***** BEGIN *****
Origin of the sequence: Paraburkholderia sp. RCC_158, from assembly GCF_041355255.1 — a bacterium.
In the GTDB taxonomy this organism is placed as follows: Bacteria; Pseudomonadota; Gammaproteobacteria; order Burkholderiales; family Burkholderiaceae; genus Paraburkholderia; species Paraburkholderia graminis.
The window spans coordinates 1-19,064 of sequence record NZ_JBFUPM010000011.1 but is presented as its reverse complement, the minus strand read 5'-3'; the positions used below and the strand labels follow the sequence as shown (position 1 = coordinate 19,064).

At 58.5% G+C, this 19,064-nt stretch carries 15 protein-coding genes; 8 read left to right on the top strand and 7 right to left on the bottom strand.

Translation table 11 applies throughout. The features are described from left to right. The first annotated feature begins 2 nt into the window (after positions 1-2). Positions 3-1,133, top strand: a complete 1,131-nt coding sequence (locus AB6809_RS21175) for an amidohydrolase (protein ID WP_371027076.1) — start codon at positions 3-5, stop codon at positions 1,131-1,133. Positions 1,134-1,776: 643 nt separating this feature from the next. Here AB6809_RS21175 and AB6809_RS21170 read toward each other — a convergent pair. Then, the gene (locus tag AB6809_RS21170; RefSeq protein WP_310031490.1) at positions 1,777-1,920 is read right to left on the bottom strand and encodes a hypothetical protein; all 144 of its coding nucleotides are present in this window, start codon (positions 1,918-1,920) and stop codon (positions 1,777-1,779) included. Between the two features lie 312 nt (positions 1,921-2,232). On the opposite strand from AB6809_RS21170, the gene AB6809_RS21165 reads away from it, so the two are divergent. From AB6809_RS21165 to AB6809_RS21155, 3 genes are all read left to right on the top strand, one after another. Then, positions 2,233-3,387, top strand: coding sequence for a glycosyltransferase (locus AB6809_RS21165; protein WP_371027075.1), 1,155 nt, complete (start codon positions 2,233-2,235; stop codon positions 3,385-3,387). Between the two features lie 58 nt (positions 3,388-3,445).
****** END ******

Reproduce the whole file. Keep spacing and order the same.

Origin of the sequence: Paraburkholderia sp. RCC_158, from assembly GCF_041355255.1 — a bacterium.
In the GTDB taxonomy this organism is placed as follows: Bacteria; Pseudomonadota; Gammaproteobacteria; order Burkholderiales; family Burkholderiaceae; genus Paraburkholderia; species Paraburkholderia graminis.
The window spans coordinates 1-19,064 of sequence record NZ_JBFUPM010000011.1 but is presented as its reverse complement, the minus strand read 5'-3'; the positions used below and the strand labels follow the sequence as shown (position 1 = coordinate 19,064).

At 58.5% G+C, this 19,064-nt stretch carries 15 protein-coding genes; 8 read left to right on the top strand and 7 right to left on the bottom strand.

Translation table 11 applies throughout. The features are described from left to right. The first annotated feature begins 2 nt into the window (after positions 1-2). Positions 3-1,133, top strand: a complete 1,131-nt coding sequence (locus AB6809_RS21175) for an amidohydrolase (protein ID WP_371027076.1) — start codon at positions 3-5, stop codon at positions 1,131-1,133. Positions 1,134-1,776: 643 nt separating this feature from the next. Here AB6809_RS21175 and AB6809_RS21170 read toward each other — a convergent pair. Then, the gene (locus tag AB6809_RS21170; RefSeq protein WP_310031490.1) at positions 1,777-1,920 is read right to left on the bottom strand and encodes a hypothetical protein; all 144 of its coding nucleotides are present in this window, start codon (positions 1,918-1,920) and stop codon (positions 1,777-1,779) included. Between the two features lie 312 nt (positions 1,921-2,232). On the opposite strand from AB6809_RS21170, the gene AB6809_RS21165 reads away from it, so the two are divergent. From AB6809_RS21165 to AB6809_RS21155, 3 genes are all read left to right on the top strand, one after another. Then, positions 2,233-3,387, top strand: coding sequence for a glycosyltransferase (locus AB6809_RS21165; protein WP_371027075.1), 1,155 nt, complete (start codon positions 2,233-2,235; stop codon positions 3,385-3,387). Between the two features lie 58 nt (positions 3,388-3,445).